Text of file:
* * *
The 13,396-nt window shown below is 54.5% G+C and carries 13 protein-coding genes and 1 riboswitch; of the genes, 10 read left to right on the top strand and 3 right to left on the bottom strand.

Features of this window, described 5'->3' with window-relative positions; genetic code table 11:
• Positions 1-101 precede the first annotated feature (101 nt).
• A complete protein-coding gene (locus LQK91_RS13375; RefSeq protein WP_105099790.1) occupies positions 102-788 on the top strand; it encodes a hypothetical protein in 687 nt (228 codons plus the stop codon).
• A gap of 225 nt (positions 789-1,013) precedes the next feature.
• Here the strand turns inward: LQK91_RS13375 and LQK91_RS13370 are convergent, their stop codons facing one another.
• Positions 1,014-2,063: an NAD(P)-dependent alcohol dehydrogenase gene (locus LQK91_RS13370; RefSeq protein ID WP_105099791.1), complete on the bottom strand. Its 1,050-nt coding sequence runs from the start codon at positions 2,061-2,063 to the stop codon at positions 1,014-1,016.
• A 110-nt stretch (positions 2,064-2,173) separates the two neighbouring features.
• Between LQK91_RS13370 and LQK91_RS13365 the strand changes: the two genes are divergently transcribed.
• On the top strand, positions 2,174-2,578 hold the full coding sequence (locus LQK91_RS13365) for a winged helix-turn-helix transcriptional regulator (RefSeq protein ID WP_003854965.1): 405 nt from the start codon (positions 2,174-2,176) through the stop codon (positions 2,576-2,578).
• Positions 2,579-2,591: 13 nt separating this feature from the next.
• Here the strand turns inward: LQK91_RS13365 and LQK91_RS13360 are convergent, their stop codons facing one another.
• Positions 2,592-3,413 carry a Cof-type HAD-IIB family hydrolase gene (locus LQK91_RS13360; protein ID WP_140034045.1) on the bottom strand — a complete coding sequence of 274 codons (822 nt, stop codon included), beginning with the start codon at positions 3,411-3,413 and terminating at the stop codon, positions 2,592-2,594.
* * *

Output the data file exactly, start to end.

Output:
The 13,396-nt window shown below is 54.5% G+C and carries 13 protein-coding genes and 1 riboswitch; of the genes, 10 read left to right on the top strand and 3 right to left on the bottom strand.

Features of this window, described 5'->3' with window-relative positions; genetic code table 11:
• Positions 1-101 precede the first annotated feature (101 nt).
• A complete protein-coding gene (locus LQK91_RS13375; RefSeq protein WP_105099790.1) occupies positions 102-788 on the top strand; it encodes a hypothetical protein in 687 nt (228 codons plus the stop codon).
• A gap of 225 nt (positions 789-1,013) precedes the next feature.
• Here the strand turns inward: LQK91_RS13375 and LQK91_RS13370 are convergent, their stop codons facing one another.
• Positions 1,014-2,063: an NAD(P)-dependent alcohol dehydrogenase gene (locus LQK91_RS13370; RefSeq protein ID WP_105099791.1), complete on the bottom strand. Its 1,050-nt coding sequence runs from the start codon at positions 2,061-2,063 to the stop codon at positions 1,014-1,016.
• A 110-nt stretch (positions 2,064-2,173) separates the two neighbouring features.
• Between LQK91_RS13370 and LQK91_RS13365 the strand changes: the two genes are divergently transcribed.
• On the top strand, positions 2,174-2,578 hold the full coding sequence (locus LQK91_RS13365) for a winged helix-turn-helix transcriptional regulator (RefSeq protein ID WP_003854965.1): 405 nt from the start codon (positions 2,174-2,176) through the stop codon (positions 2,576-2,578).
• Positions 2,579-2,591: 13 nt separating this feature from the next.
• Here the strand turns inward: LQK91_RS13365 and LQK91_RS13360 are convergent, their stop codons facing one another.
• Positions 2,592-3,413 carry a Cof-type HAD-IIB family hydrolase gene (locus LQK91_RS13360; protein ID WP_140034045.1) on the bottom strand — a complete coding sequence of 274 codons (822 nt, stop codon included), beginning with the start codon at positions 3,411-3,413 and terminating at the stop codon, positions 2,592-2,594.